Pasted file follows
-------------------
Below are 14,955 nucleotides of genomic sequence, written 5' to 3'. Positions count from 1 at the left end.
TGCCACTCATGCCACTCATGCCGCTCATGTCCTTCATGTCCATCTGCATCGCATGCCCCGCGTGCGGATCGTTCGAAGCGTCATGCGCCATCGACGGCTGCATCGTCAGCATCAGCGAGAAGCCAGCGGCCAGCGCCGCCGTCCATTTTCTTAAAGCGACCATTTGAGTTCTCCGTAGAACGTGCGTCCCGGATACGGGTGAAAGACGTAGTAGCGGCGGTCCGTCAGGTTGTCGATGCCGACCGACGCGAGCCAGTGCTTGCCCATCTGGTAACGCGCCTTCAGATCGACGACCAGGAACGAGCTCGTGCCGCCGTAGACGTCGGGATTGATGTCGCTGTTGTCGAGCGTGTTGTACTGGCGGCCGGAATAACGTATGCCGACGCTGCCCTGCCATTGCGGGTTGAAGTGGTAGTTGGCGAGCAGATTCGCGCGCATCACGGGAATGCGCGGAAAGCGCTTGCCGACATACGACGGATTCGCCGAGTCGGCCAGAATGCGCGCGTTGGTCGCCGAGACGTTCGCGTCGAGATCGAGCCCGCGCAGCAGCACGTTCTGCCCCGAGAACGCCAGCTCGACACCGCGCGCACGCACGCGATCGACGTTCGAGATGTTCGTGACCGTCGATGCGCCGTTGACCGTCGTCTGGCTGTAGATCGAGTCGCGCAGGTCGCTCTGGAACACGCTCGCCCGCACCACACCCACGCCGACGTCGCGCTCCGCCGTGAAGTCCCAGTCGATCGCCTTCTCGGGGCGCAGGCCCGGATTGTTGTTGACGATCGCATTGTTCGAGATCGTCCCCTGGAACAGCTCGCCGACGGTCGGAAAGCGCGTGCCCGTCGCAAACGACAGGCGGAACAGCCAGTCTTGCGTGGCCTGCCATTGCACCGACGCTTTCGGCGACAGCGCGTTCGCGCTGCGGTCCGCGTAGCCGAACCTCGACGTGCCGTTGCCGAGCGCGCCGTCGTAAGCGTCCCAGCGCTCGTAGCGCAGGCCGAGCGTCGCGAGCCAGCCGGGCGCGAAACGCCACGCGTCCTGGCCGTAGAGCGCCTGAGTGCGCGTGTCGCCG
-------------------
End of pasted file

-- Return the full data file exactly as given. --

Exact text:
Below are 14,955 nucleotides of genomic sequence, written 5' to 3'. Positions count from 1 at the left end.
TGCCACTCATGCCACTCATGCCGCTCATGTCCTTCATGTCCATCTGCATCGCATGCCCCGCGTGCGGATCGTTCGAAGCGTCATGCGCCATCGACGGCTGCATCGTCAGCATCAGCGAGAAGCCAGCGGCCAGCGCCGCCGTCCATTTTCTTAAAGCGACCATTTGAGTTCTCCGTAGAACGTGCGTCCCGGATACGGGTGAAAGACGTAGTAGCGGCGGTCCGTCAGGTTGTCGATGCCGACCGACGCGAGCCAGTGCTTGCCCATCTGGTAACGCGCCTTCAGATCGACGACCAGGAACGAGCTCGTGCCGCCGTAGACGTCGGGATTGATGTCGCTGTTGTCGAGCGTGTTGTACTGGCGGCCGGAATAACGTATGCCGACGCTGCCCTGCCATTGCGGGTTGAAGTGGTAGTTGGCGAGCAGATTCGCGCGCATCACGGGAATGCGCGGAAAGCGCTTGCCGACATACGACGGATTCGCCGAGTCGGCCAGAATGCGCGCGTTGGTCGCCGAGACGTTCGCGTCGAGATCGAGCCCGCGCAGCAGCACGTTCTGCCCCGAGAACGCCAGCTCGACACCGCGCGCACGCACGCGATCGACGTTCGAGATGTTCGTGACCGTCGATGCGCCGTTGACCGTCGTCTGGCTGTAGATCGAGTCGCGCAGGTCGCTCTGGAACACGCTCGCCCGCACCACACCCACGCCGACGTCGCGCTCCGCCGTGAAGTCCCAGTCGATCGCCTTCTCGGGGCGCAGGCCCGGATTGTTGTTGACGATCGCATTGTTCGAGATCGTCCCCTGGAACAGCTCGCCGACGGTCGGAAAGCGCGTGCCCGTCGCAAACGACAGGCGGAACAGCCAGTCTTGCGTGGCCTGCCATTGCACCGACGCTTTCGGCGACAGCGCGTTCGCGCTGCGGTCCGCGTAGCCGAACCTCGACGTGCCGTTGCCGAGCGCGCCGTCGTAAGCGTCCCAGCGCTCGTAGCGCAGGCCGAGCGTCGCGAGCCAGCCGGGCGCGAAACGCCACGCGTCCTGGCCGTAGAGCGCCTGAGTGCGCGTGTCGCCG